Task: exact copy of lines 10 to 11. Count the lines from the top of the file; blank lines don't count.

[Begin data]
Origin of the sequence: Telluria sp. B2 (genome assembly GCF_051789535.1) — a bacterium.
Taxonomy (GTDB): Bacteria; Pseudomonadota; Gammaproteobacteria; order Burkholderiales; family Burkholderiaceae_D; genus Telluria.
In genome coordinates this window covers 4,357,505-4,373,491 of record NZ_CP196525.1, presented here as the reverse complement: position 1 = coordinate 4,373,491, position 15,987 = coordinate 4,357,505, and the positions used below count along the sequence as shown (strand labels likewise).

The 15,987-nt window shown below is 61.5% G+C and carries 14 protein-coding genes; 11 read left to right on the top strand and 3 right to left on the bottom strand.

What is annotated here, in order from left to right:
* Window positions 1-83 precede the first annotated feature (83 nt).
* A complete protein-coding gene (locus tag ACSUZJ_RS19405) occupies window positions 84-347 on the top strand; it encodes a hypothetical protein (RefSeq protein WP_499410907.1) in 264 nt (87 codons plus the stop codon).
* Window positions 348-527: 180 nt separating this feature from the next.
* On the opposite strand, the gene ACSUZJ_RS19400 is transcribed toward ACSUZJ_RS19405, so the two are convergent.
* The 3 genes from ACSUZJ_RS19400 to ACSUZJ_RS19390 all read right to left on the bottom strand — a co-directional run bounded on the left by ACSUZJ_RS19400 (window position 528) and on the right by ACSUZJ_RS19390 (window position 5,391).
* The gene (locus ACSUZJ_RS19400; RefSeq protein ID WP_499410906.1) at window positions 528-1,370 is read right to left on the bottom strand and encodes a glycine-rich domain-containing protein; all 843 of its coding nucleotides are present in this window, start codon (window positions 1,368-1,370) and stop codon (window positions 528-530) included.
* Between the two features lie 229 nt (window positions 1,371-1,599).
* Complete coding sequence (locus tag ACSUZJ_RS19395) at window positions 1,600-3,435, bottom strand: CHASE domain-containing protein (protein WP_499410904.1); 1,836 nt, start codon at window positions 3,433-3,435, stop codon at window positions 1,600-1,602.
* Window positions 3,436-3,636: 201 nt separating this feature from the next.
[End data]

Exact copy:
* The 3 genes from ACSUZJ_RS19400 to ACSUZJ_RS19390 all read right to left on the bottom strand — a co-directional run bounded on the left by ACSUZJ_RS19400 (window position 528) and on the right by ACSUZJ_RS19390 (window position 5,391).
* The gene (locus ACSUZJ_RS19400; RefSeq protein ID WP_499410906.1) at window positions 528-1,370 is read right to left on the bottom strand and encodes a glycine-rich domain-containing protein; all 843 of its coding nucleotides are present in this window, start codon (window positions 1,368-1,370) and stop codon (window positions 528-530) included.